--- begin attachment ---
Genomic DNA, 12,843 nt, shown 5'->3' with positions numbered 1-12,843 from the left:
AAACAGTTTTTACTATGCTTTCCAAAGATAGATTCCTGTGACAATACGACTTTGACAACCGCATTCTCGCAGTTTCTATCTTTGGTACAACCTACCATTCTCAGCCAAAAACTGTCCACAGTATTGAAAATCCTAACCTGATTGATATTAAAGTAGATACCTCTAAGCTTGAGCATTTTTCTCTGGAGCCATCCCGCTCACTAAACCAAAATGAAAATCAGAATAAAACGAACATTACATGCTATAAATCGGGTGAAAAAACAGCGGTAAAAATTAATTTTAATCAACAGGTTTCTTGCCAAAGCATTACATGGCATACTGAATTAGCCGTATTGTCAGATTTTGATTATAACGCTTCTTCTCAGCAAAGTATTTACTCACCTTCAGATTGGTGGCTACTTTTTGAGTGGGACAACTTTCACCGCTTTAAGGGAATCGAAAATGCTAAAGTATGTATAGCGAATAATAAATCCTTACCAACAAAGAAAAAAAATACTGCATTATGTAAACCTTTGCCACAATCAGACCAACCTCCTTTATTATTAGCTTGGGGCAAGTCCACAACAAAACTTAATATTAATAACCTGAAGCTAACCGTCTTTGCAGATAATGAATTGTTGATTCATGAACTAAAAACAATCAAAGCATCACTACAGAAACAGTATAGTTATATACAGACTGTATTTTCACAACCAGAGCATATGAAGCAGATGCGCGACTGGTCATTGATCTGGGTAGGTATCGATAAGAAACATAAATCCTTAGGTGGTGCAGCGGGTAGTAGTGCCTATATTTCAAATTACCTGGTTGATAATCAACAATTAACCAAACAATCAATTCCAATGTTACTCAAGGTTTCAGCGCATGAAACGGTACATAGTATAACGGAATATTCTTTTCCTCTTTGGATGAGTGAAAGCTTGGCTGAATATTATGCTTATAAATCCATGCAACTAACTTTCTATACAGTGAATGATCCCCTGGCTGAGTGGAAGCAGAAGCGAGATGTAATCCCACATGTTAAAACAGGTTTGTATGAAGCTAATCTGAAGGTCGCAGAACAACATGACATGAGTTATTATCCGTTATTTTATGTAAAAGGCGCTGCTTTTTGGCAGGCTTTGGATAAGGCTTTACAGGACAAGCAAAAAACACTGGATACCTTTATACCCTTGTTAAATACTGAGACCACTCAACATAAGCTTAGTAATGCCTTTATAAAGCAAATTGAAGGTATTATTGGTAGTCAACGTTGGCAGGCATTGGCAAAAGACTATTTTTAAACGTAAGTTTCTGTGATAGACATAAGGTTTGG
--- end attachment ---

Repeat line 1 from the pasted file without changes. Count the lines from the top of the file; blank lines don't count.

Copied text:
Genomic DNA, 12,843 nt, shown 5'->3' with positions numbered 1-12,843 from the left: